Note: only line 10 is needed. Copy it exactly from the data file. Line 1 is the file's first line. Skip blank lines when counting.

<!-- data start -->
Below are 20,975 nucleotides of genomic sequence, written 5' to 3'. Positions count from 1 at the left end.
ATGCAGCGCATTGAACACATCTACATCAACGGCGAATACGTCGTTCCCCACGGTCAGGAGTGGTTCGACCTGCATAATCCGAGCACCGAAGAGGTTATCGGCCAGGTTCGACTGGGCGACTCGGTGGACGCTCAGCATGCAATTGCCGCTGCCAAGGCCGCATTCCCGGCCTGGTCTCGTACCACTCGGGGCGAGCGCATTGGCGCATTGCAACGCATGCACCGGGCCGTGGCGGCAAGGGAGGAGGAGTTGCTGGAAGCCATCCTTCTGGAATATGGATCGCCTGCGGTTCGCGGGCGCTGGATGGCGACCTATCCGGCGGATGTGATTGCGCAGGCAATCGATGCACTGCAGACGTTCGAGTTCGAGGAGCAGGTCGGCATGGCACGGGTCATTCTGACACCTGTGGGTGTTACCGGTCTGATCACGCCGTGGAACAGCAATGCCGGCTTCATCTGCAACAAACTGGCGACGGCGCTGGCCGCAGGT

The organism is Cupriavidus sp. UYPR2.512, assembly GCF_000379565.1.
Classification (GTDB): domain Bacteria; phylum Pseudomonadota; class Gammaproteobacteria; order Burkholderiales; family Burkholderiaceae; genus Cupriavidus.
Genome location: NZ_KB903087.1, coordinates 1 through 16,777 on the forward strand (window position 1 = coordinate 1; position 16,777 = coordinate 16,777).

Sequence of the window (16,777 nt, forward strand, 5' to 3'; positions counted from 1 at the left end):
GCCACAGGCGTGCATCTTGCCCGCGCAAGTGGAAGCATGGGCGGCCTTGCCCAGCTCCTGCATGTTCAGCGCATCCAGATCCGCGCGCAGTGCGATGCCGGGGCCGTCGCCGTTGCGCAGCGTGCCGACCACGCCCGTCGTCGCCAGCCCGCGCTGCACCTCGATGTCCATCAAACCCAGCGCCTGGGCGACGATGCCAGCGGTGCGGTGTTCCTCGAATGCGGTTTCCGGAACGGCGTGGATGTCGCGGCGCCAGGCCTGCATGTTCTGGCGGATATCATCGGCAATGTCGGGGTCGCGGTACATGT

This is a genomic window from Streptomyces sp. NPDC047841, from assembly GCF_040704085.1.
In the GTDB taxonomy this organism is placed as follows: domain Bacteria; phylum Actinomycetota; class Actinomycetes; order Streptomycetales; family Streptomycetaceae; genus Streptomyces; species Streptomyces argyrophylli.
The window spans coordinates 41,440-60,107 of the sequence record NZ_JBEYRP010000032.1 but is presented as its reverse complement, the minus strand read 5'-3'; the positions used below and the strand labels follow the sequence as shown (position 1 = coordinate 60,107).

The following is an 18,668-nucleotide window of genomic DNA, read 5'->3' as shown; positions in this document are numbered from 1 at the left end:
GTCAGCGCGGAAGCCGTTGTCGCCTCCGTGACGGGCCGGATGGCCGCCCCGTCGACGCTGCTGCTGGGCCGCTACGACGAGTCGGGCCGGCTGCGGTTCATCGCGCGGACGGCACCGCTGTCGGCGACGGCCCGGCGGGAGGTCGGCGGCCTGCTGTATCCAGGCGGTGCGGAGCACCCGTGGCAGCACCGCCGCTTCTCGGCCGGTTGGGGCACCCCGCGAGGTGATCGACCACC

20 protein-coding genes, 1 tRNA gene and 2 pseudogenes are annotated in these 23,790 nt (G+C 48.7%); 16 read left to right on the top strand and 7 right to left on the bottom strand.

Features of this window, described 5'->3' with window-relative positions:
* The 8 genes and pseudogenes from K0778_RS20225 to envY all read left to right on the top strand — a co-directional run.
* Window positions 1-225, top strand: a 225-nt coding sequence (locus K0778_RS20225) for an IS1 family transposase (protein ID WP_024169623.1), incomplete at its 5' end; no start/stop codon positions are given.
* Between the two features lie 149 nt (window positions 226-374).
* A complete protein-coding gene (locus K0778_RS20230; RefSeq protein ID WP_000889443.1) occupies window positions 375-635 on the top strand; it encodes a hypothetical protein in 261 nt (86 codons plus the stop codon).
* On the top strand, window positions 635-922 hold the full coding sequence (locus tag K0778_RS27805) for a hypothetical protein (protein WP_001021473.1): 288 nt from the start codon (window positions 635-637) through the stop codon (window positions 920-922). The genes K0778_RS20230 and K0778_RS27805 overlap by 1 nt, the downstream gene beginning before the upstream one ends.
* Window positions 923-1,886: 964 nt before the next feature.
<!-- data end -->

The window spans coordinates 41,440-60,107 of the sequence record NZ_JBEYRP010000032.1 but is presented as its reverse complement, the minus strand read 5'-3'; the positions used below and the strand labels follow the sequence as shown (position 1 = coordinate 60,107).